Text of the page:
The next time the stock market crashes, you might want to blame high testosterone levels. New research shows there’s a connection between stock market bubbles and higher testosterone levels among traders.
Increased levels of testosterone can create stock market bubbles. The chain reaction that causes a bubble is straightforward: when a trader makes a successful investment, it increases testosterone levels. Higher testosterone levels push traders to take risks. When traders take more risks, it inflates the stock market past its real value, leading to a bubble.
Researchers are calling the process “psychological momentum”, and it’s found only in men. It’s a psychological condition that makes people feel things are going unstoppably their way.
“Like the soap bubbles a child likes to blow, investing bubbles often appear as though they will rise forever, but since they are not formed from anything substantial, they eventually pop”, explains Andrew Beattie from Investopedia.
“And when they do, the money that was invested into them dissipates into the wind.”
How the Study Worked
This latest study was performed by researchers at Ben-Gurion University of the Negev (BGU). Researchers found that psychological momentum “creates a state-of-mind where people feel things are going unstoppably their way”. The effect is induced by increased levels of testosterone.
There were actually two parts to the study. The first part of the study was designed to estimate the causal effect of psychological momentum on performance in real tournament settings. Then, researchers wanted to examine whether there were any gender differences in the corresponding response.
For the study, researchers looked at samples from men’s and women’s judo participants over the course of five years between 2009 and 2013. In the first sample, the team looked at the bronze medal fights for each tournament. Competitors in the bronze medal fight had won the same number of bouts, but some had won their most recent bout – while others did not. Researchers observed that those who reached the bronze medal fight following a win have a potential momentum advantage.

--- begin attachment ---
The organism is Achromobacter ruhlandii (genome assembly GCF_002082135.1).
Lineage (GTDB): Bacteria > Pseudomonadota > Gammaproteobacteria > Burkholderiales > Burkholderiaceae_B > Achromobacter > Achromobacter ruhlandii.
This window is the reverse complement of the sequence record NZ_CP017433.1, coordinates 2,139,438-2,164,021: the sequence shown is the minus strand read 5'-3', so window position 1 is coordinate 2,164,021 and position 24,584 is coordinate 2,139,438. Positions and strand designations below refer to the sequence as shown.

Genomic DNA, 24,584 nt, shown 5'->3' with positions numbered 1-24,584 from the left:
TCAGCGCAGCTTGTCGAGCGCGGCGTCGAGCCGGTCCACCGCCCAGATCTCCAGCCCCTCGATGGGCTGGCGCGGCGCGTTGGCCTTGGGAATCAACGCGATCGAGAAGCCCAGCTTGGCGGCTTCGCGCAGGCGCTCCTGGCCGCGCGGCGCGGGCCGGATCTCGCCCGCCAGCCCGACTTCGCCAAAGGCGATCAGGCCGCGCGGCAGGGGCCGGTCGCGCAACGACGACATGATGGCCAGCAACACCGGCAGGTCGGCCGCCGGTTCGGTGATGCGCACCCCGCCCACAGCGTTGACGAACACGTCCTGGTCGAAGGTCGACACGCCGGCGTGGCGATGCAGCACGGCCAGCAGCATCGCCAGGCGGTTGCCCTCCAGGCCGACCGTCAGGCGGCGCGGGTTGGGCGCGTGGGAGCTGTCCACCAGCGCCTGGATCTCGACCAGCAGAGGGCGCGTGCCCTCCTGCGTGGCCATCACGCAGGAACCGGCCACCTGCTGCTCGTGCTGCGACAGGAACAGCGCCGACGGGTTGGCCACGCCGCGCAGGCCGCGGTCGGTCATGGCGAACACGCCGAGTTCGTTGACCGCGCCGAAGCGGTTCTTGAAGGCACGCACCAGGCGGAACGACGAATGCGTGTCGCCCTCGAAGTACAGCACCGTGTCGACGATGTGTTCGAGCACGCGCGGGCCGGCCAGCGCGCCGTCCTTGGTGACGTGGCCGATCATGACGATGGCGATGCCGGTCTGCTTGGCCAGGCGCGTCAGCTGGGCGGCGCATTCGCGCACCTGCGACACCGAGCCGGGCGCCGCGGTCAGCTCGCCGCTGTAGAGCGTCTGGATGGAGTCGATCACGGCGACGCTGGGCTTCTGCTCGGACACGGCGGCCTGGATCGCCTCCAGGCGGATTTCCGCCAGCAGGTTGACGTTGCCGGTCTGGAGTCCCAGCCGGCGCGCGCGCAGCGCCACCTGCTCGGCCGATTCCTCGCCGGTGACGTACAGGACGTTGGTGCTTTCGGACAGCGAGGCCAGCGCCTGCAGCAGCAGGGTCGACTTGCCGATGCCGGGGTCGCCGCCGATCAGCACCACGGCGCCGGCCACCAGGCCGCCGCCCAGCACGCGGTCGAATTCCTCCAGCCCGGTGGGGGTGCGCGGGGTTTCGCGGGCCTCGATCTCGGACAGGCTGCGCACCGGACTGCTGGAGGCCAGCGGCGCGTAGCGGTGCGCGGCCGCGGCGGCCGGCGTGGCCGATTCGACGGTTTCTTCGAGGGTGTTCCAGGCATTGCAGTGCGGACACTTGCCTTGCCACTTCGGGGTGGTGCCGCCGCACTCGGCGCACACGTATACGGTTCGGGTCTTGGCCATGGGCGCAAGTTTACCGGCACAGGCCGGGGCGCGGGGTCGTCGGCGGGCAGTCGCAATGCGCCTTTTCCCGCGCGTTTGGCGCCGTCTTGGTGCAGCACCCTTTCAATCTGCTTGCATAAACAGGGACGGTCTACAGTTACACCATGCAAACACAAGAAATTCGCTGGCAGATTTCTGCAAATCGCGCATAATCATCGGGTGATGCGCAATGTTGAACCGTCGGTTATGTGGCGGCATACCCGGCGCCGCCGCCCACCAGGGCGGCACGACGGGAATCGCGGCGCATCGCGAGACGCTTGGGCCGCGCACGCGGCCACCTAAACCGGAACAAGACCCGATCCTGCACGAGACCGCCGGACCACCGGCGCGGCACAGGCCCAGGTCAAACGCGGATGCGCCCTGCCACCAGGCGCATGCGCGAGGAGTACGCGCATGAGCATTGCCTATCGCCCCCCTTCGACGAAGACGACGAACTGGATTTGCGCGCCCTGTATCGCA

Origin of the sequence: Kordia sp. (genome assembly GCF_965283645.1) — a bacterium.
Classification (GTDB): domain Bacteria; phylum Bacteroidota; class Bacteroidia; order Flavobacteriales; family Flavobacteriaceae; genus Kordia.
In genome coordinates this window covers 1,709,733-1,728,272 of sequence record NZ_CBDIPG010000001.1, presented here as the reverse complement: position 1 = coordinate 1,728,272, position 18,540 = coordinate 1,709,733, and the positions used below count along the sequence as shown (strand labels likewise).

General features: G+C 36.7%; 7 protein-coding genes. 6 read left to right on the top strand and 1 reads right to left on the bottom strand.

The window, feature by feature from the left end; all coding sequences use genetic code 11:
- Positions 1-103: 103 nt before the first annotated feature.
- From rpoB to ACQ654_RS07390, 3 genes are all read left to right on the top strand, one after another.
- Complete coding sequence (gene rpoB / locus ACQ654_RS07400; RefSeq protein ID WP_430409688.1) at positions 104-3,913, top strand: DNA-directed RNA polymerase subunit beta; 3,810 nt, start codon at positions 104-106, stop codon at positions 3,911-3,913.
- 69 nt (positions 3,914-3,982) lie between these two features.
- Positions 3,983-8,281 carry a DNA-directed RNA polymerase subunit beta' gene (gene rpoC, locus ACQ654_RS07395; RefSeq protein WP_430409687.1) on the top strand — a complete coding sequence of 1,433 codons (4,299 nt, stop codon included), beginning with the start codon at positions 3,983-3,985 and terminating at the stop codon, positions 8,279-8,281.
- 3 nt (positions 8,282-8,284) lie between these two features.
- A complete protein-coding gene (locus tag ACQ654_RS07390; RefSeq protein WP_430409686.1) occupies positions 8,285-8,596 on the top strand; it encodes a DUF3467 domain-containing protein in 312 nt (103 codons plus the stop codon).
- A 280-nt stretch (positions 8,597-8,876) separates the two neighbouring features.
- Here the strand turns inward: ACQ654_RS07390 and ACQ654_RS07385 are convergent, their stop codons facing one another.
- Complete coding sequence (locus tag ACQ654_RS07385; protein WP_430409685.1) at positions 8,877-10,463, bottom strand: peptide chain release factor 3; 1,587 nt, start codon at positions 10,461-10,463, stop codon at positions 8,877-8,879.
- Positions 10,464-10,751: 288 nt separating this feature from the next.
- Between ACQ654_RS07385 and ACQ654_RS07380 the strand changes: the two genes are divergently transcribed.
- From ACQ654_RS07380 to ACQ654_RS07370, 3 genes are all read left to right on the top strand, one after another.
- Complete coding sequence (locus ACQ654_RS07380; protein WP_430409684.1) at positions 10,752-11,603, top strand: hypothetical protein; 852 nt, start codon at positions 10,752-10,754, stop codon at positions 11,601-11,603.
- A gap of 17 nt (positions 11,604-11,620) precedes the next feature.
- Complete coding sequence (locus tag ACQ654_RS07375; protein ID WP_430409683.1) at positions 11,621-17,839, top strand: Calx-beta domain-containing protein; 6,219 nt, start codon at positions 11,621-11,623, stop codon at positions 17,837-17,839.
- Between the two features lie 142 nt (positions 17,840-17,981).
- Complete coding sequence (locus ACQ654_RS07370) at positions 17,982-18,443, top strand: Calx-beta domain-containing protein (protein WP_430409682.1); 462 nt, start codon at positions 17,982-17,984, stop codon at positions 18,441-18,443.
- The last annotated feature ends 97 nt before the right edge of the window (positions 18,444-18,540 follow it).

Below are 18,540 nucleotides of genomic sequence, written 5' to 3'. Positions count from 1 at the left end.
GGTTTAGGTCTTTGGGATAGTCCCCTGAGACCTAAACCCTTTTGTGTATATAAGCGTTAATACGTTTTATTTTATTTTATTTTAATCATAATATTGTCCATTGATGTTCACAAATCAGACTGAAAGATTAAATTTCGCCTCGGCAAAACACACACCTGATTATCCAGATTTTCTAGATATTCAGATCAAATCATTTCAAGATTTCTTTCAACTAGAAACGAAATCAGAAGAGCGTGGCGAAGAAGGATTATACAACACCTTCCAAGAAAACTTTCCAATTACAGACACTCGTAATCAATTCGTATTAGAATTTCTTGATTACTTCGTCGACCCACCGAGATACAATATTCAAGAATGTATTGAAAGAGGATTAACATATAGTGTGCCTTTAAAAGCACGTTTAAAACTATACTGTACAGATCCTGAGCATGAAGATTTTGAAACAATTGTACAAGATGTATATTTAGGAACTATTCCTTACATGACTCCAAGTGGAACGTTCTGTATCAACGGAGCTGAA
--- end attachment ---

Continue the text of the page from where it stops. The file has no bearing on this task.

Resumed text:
Next, researchers looked at the breakdown between 225 men’s fights and 231 women’s fights. Researchers found that the psychological momentum effect only exists in men – not in women.
Although researchers were looking at judo, they believe the effects can also be seen in the modern business world. Researchers explain that 90% of those in the financial market are men, which leads to an increased prominence of this effect”. They believe competitive activities – like stock market trading – are similar to physically competitive activities like judo.
Increasing the Number of Women in Financial Markets Can Reduce Market Bubbles
Researchers concluded their study by stating,
“By increasing the number of women in financial markets, it may be possible to stabilize these markets since women have less dramatic shifts in testosterone levels, which can make them less prone to the momentum effect”.
Ultimately, many industries continue to be male-dominated to this day. Few male-dominated industries, however, can have such a profound effect on the world economy like stock market trading.